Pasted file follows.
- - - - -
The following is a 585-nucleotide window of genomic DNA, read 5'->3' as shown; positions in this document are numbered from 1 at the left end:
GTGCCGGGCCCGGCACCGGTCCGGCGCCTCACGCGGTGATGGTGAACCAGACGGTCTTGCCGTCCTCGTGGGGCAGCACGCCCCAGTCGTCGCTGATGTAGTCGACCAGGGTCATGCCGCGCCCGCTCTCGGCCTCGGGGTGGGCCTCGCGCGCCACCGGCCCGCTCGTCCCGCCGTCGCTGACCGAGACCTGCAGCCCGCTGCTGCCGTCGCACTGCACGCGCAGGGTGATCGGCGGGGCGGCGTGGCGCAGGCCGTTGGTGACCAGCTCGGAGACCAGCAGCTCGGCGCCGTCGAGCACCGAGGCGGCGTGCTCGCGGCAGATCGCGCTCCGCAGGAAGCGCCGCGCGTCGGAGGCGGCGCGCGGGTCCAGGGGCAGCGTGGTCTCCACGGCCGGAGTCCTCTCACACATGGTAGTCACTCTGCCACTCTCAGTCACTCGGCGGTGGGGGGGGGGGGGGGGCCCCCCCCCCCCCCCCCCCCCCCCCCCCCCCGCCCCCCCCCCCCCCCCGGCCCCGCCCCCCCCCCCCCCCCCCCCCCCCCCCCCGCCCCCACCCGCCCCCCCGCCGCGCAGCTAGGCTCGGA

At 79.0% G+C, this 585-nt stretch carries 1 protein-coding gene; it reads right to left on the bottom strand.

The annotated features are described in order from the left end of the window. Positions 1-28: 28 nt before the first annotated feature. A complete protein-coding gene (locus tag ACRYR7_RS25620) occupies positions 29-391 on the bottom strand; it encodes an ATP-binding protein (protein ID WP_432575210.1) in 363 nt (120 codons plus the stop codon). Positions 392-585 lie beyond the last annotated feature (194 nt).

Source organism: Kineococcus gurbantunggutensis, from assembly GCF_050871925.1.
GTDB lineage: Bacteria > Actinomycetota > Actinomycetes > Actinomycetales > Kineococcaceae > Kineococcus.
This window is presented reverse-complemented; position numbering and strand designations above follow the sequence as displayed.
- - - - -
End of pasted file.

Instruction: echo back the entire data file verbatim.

The following is a 585-nucleotide window of genomic DNA, read 5'->3' as shown; positions in this document are numbered from 1 at the left end:
GTGCCGGGCCCGGCACCGGTCCGGCGCCTCACGCGGTGATGGTGAACCAGACGGTCTTGCCGTCCTCGTGGGGCAGCACGCCCCAGTCGTCGCTGATGTAGTCGACCAGGGTCATGCCGCGCCCGCTCTCGGCCTCGGGGTGGGCCTCGCGCGCCACCGGCCCGCTCGTCCCGCCGTCGCTGACCGAGACCTGCAGCCCGCTGCTGCCGTCGCACTGCACGCGCAGGGTGATCGGCGGGGCGGCGTGGCGCAGGCCGTTGGTGACCAGCTCGGAGACCAGCAGCTCGGCGCCGTCGAGCACCGAGGCGGCGTGCTCGCGGCAGATCGCGCTCCGCAGGAAGCGCCGCGCGTCGGAGGCGGCGCGCGGGTCCAGGGGCAGCGTGGTCTCCACGGCCGGAGTCCTCTCACACATGGTAGTCACTCTGCCACTCTCAGTCACTCGGCGGTGGGGGGGGGGGGGGGGCCCCCCCCCCCCCCCCCCCCCCCCCCCCCCCGCCCCCCCCCCCCCCCCGGCCCCGCCCCCCCCCCCCCCCCCCCCCCCCCCCCCGCCCCCACCCGCCCCCCCGCCGCGCAGCTAGGCTCGGA

At 79.0% G+C, this 585-nt stretch carries 1 protein-coding gene; it reads right to left on the bottom strand.

The annotated features are described in order from the left end of the window. Positions 1-28: 28 nt before the first annotated feature. A complete protein-coding gene (locus tag ACRYR7_RS25620) occupies positions 29-391 on the bottom strand; it encodes an ATP-binding protein (protein ID WP_432575210.1) in 363 nt (120 codons plus the stop codon). Positions 392-585 lie beyond the last annotated feature (194 nt).

Source organism: Kineococcus gurbantunggutensis, from assembly GCF_050871925.1.
GTDB lineage: Bacteria > Actinomycetota > Actinomycetes > Actinomycetales > Kineococcaceae > Kineococcus.
This window is presented reverse-complemented; position numbering and strand designations above follow the sequence as displayed.